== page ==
Chief executive officers in corporate America are rarely experts in taxation, but they can still be held accountable for the firms’ tax outcomes, according to James Chyz, associate professor of accounting at the University of Tennessee, Knoxville’s Haslam College of Business and Neel Corporate Governance Center research fellow. New research by Chyz details how firms paying considerably more, or considerably less, taxes than their peer group contributes to the likelihood of a CEO being fired.
“There has been a maintained hypothesis in the literature that says CEOs might not be able to impact corporate tax outcomes; that it’s unlikely for them to be involved in the day-to-day operations of tax policy,” Chyz says. “Corporate boards are in charge of hiring and firing CEOs, and so the fact that we find some evidence that CEO departures are tied to corporate tax policy outcomes suggests that CEOs are being held accountable.”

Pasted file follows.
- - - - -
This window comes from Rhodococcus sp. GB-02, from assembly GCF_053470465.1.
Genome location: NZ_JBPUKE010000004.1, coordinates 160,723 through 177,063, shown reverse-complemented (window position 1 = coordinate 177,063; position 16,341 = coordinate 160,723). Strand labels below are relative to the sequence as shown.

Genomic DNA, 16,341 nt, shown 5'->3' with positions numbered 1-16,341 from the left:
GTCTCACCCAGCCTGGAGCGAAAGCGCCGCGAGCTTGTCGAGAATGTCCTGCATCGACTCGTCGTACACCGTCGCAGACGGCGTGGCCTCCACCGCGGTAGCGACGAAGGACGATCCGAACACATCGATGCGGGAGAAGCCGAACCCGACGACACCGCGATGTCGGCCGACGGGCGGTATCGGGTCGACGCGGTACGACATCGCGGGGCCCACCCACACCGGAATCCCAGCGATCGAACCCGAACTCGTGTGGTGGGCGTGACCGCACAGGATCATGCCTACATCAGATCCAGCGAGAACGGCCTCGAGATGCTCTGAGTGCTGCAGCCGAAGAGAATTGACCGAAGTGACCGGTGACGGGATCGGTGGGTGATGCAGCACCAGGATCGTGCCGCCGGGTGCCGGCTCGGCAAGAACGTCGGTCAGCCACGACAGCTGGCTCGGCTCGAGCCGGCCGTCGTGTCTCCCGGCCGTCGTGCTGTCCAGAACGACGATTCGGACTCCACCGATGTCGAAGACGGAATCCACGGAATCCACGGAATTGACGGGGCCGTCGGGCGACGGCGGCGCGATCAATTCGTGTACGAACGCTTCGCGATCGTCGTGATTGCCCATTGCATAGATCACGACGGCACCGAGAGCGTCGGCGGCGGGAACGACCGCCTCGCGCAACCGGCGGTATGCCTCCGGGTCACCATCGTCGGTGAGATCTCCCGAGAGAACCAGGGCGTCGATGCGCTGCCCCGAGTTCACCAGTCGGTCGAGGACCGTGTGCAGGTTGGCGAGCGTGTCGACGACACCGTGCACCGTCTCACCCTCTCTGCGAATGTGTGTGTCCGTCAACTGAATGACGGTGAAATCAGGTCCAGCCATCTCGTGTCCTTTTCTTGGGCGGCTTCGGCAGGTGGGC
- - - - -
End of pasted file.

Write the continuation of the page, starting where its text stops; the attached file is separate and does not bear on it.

To test the link between tax rates and CEO turnover, Chyz made use of a previously-existing data set of U.S.-based companies that covers approximately 15 years. The data separates out instances in which a CEO was fired from situations in which the CEO retired or left the firm for health reasons. He used statistical techniques to establish a correlation between the probability a CEO is fired and whether the firm is paying considerably higher or considerably lower taxes relative to its peers.
“If you’re paying too little tax, you’re bringing undue risk onto the firm,” Chyz says. “The IRS might want to collect back taxes with penalties, or you might get attention from the media and consumers. If you’re paying too much tax, that signals ineffective tax policy management. In that case, you’re paying more than you’re legally obliged to and having a wealth transfer from the shareholders to the government. That’s destructive to shareholder value.”
Chyz’s paper, “Can Paying ‘Too Much’ or ‘Too Little’ Tax Contribute to Forced CEO Turnover?” was co-authored with Fabio B. Gaertner of the University of Wisconsin-Madison and published in The Accounting Review in early 2018.